The “Lost Coin” Weekend
December 5th and 6th
Special Guest: National Speaker Stephen Bennett
Reaching people for Christ who are lost in the sin of Homosexuality
“…what woman having ten pieces of silver (coins), if she loses one piece, does not light a candle, and sweep the house, and seek diligently till she finds it?” Luke 15:8
In Luke 15, Jesus gives three parables that reveal His intense love and desire for those that are lost in sin. He speaks of one lost sheep, one lost coin and one lost son. In the first parable of the lost sheep, we find Him “leaving” and “going after.” In the second parable of the lost coin, we find Him “diligently” laboring, and in the third parable of the lost son, we find Him watching and waiting until the son “comes to himself” and returns home. You will find all who are lost to be one of these three types of people: sheep, coins or sons. Alone and wandering, fallen covered over with dirt, or in the “far country”, not having “come to themselves”. “Sheep” speaks of the nature of those who are lost, “coins” speak of their value, and “sons” speak of Divine desire. Our Lord’s actions teach us of our own personal responsibility towards people who are lost. First, we must be willing to leave other important things in our lives in order to go after one lost in the wilderness. We learn this from the parable of the lost sheep where we find the shepherd leaving the ninety-nine in order to recover one. Then we learn from the parable of the lost coin that we must be willing to labor in the darkest, lowest places of our community. The woman lit a candle because of the darkness, and then she swept the dirt floor. This is where we all need to be, with our lamps lit, laboring in the dirt. Third, we learn from the parable of the lost son that we must be patient and watchful. Sometimes we must patiently wait for the consequences of sin to run its course, and at the same time, trust in God’s Goodness and Providence to bring about circumstances that will bring one lost home.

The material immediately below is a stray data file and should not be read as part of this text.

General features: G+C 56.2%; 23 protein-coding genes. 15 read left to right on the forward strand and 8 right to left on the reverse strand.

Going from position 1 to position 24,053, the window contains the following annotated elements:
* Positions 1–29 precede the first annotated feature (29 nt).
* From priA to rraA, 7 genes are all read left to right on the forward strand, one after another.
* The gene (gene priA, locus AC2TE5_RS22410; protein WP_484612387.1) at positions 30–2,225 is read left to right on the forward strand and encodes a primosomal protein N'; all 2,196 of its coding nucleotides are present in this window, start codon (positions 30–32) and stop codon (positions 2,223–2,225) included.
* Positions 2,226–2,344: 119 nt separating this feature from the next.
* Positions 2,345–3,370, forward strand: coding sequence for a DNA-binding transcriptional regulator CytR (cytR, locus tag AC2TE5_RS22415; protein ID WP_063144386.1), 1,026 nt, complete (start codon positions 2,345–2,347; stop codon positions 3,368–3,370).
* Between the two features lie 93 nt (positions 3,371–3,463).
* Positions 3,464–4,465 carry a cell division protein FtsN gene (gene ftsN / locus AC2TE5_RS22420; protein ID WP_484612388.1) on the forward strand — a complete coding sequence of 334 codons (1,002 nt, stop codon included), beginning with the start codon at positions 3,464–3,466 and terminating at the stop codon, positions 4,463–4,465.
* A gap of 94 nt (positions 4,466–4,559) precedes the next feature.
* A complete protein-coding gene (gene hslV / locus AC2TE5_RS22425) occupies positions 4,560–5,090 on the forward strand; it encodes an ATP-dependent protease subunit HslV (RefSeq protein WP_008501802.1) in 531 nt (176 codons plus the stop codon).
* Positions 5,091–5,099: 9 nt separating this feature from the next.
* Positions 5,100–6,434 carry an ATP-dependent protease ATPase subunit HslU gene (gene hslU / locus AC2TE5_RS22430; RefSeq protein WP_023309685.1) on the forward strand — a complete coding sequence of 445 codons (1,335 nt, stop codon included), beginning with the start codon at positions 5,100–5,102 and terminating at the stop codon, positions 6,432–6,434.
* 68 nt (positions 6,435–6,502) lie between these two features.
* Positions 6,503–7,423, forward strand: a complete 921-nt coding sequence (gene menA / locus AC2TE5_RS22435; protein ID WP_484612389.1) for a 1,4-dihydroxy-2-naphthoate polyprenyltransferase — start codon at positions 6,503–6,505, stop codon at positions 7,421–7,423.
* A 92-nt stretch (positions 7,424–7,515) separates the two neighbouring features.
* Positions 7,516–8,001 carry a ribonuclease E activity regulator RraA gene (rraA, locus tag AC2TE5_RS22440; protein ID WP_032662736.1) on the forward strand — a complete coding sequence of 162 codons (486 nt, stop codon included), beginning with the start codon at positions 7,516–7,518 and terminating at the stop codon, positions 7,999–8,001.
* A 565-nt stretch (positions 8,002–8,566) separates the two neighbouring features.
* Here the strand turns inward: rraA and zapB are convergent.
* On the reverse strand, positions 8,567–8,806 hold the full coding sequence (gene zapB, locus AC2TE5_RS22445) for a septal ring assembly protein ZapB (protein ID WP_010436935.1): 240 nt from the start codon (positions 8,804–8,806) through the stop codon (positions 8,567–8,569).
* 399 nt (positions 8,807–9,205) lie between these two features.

We all know those who are lost rarely go to church, therefore, we must go to them. The “man” went after that which was lost until he found it; the “woman” diligently swept till she found it, and the “father” ran to the son while he was still “a great way off.” We know the sheep could never have made its way back without another’s shoulders; the coin would have just laid in the dirt unless the woman had swept, and the son might not have made it all the way home without the father running to meet him halfway.
Each story ends in great success, that is, if we call “one” a great success. As the parables read, “I say unto you that likewise joy shall be in heaven over one that repents.” “I say unto you there is joy in the presence of the angels of God over one that repents.” “Let us eat, drink and be merry: for my son was lost and is found.” Clearly, the emphasis of our Lord’s teaching in all of these stories is the supreme value of “one” and the efforts we should make on their behalf. Why so much rejoicing? Because one’s true value could then be realized. It is only when what has been lost is found that true value is realized.
What makes these parables especially interesting is the type of people our Lord was referring to. He wasn’t just speaking of common “sinners.” He was speaking about “notorious and especially wicked” sinners; “preeminently wicked sinners” as the Amplified version reads. Terribly wicked “sheep, coins and sons,” what we might call the “worst of the worst.” And yet we are taught it is for these very ones that we should make the greatest efforts. May God grant us the same success as we “go after,” “sweep the floor” and “run” to those that are lost. And may all of heaven rejoice when together we find one.
Please join us for the “Lost coin” weekend.